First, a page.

The pushback by Fox News on Bill O'Reilly's gilded memoirs that claimed (finally!) he witnessed the war zone from photographs recalls an earlier day when war was the big story in the newspapers. It was the time of the Cuban revolt in the late 1890s when William Randolph Hearst was in the thick of a circulation battle with Joseph Pulitizer. Hearst, forever the show-biz publisher, sent Frederic Remington, a renowned artist, to Cuba to decorate the articles in the Hearst papers. His memorable instruction to Remington:
"You furnish the pictures and I'll furnish the war."
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As President Obama's policies are forever bashed by a vengeful Republican congress, you have to wonder whether the day will ever arrive when a gentle Boston lawyer like Joseph Welch at the Army-McCarthy hearings will go at the villainous Sen. Cruz et al with a plaintive plea, coaxing:
"Senator, have you no sense of decency?"
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Glenn Beck wants America to know that he's abandoned the Republican Party. Right out the door! Not a dime more will he contribute to the GOP. Believes Republicans are too soft on Obama. "They are not good,": he pontificates. But isn't he a bit presumptuous to think that most Americans give a damn about what he is? So, Glenn, we can only add: "Don't let the door slam you in the ass."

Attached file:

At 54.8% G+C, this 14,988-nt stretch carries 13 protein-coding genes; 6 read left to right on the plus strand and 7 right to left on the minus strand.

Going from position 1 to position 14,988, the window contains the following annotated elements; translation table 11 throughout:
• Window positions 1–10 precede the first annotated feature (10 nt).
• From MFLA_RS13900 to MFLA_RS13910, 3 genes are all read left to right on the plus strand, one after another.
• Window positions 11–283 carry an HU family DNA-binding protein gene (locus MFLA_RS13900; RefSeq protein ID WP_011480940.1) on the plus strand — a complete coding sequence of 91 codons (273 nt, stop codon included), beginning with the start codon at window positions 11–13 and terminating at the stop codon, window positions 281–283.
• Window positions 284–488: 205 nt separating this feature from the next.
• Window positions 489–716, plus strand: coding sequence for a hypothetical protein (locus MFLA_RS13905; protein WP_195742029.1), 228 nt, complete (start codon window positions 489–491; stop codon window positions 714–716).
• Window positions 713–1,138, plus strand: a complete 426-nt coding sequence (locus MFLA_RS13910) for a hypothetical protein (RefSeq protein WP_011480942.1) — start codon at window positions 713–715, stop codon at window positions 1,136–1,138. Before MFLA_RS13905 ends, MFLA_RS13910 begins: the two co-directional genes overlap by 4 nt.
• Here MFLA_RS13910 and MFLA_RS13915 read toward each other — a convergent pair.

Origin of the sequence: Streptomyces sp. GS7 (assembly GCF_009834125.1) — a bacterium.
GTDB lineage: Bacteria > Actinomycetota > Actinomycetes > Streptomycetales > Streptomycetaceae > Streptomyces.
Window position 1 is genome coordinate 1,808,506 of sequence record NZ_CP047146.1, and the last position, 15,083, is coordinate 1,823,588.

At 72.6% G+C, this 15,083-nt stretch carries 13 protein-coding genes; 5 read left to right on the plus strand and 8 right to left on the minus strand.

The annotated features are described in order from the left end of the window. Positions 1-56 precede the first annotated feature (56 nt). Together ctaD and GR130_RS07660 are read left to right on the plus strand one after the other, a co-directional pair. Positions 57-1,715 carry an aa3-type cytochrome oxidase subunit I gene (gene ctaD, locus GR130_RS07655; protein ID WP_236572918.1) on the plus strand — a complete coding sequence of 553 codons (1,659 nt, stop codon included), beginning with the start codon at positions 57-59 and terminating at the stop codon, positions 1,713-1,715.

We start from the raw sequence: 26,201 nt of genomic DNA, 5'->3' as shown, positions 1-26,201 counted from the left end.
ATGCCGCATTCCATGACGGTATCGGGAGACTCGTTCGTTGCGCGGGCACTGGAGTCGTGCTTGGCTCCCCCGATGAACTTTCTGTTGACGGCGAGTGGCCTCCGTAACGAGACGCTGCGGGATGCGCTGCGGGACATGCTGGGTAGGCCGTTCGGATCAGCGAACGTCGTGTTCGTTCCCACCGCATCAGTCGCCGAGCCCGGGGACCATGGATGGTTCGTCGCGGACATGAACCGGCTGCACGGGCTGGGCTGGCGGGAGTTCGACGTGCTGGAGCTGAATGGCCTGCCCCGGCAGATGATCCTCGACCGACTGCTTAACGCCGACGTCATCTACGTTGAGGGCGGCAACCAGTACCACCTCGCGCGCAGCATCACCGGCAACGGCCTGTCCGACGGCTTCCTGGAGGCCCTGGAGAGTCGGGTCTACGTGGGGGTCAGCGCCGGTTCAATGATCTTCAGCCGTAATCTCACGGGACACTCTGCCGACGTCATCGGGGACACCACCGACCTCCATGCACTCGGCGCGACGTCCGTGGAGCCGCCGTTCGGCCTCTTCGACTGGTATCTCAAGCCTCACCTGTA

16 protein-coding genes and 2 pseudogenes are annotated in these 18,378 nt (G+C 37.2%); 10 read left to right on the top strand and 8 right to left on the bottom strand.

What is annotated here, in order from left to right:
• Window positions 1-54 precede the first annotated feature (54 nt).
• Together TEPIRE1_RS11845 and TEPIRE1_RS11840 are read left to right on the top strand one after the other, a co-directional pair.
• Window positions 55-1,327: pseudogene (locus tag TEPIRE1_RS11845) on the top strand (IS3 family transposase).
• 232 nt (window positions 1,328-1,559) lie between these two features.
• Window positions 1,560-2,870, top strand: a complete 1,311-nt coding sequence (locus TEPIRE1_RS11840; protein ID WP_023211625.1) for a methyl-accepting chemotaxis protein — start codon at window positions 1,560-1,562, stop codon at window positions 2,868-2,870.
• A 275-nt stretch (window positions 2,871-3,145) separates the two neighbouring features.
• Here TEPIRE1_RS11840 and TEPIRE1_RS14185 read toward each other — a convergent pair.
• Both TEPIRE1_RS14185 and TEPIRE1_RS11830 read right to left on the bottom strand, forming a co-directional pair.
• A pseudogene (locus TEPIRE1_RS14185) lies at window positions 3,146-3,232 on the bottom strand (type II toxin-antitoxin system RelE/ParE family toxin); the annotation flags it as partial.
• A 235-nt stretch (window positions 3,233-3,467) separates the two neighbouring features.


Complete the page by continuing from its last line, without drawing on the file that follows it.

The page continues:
And while Beck's out, Donald Trump says he's in . As a presidential candidate with an exploratory committee. Is his business that dull that he needs more excitement as one of America's elite egotists? Maybe. After all , here's what he says about a candidacy:
"I am the only one who can make America truly great again."
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Not a good week for rising Republican stars, past and present. If you saw my earlier piece on rising stars, those bright gaseous objects in the heavens, you'll know that I have an amateur astronomer's interest in rising political stars that never made it. Here are the latest to add to the list:
Aaron Schock, the young Illinois Republican congressman who resigned after POLITICO outed his extravagances in mileage reimbursements as well as furnishing his office in the Rayburn House Office Buiilding (including a bust of Abraham Lincoln and pheasant feathers ) to create the ambiance of Downton Abbey. Said POLITICO:
"Schock's resignation marks a swift downfall of one of the GOP's most promising young stars and prolific fundraisers." Back to earth at age 33.
And then came word of a return to prison of former Republican Gov. John G. Rowland of Connecticut on corruption charges. The New York Times reported that the 57-year-old ex-governor was first "elected to office at age 23 and was soon hailed as one of the Republican Party's brightest stars."
No soft landing for either of these guys.
(For some reason, Democrats don't produce as many rising young stars. The one who comes most readily to mind is a former Illinois senator who, as he will tell you, "won both of them". )